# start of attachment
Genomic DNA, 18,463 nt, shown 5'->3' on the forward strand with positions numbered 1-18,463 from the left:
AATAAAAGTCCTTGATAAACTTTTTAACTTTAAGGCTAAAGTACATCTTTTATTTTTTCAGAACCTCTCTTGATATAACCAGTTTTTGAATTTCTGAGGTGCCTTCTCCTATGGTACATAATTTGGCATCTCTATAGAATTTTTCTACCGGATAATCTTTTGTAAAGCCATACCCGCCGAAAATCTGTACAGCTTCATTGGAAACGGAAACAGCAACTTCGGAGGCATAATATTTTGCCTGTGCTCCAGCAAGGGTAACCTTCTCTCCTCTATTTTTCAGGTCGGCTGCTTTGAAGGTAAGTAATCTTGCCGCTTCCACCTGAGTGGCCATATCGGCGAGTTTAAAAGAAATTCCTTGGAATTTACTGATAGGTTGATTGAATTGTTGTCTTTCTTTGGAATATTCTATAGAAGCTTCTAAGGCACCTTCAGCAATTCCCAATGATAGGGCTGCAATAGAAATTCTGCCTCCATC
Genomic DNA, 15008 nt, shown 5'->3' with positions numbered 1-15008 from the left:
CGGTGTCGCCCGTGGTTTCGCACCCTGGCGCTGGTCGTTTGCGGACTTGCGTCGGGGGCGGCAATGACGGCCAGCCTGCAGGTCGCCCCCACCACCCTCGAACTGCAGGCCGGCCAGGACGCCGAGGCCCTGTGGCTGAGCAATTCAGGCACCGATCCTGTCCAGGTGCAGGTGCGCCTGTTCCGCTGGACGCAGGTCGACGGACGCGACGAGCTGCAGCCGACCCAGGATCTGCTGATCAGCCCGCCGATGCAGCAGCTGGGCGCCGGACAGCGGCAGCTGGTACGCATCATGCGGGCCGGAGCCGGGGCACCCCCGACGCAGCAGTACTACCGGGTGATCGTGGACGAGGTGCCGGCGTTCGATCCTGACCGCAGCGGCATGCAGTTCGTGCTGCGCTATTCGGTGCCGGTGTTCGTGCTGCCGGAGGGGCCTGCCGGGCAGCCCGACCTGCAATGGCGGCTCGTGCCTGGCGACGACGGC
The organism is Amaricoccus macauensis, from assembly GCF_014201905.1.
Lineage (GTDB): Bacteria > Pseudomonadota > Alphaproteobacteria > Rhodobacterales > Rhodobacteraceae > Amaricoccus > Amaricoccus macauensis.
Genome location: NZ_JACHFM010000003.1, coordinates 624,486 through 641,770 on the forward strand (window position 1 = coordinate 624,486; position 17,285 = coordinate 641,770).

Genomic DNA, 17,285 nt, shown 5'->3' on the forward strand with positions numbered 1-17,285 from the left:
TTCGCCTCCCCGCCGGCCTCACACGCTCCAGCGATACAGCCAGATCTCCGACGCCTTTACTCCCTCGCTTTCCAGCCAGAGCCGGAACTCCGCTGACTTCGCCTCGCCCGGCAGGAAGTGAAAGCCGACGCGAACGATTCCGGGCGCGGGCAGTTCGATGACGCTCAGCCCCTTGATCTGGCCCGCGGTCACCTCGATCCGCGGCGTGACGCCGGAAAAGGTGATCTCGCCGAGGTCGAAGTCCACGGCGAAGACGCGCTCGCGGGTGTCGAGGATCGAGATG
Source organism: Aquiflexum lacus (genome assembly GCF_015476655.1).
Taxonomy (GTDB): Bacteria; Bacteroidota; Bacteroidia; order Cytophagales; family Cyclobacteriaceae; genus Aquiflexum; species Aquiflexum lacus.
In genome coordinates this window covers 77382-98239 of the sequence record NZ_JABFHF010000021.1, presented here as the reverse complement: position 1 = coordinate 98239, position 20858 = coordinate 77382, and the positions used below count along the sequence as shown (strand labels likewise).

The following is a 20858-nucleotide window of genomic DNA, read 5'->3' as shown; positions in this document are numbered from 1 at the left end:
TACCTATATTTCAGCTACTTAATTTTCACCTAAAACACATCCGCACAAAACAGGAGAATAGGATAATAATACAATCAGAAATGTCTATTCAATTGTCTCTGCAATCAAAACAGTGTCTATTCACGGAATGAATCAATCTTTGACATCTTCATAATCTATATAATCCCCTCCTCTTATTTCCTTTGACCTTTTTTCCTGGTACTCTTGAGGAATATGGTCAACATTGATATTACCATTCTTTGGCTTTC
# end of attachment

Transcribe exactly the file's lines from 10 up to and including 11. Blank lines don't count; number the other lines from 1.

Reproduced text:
Source organism: Aquiflexum lacus (genome assembly GCF_015476655.1).
Taxonomy (GTDB): Bacteria; Bacteroidota; Bacteroidia; order Cytophagales; family Cyclobacteriaceae; genus Aquiflexum; species Aquiflexum lacus.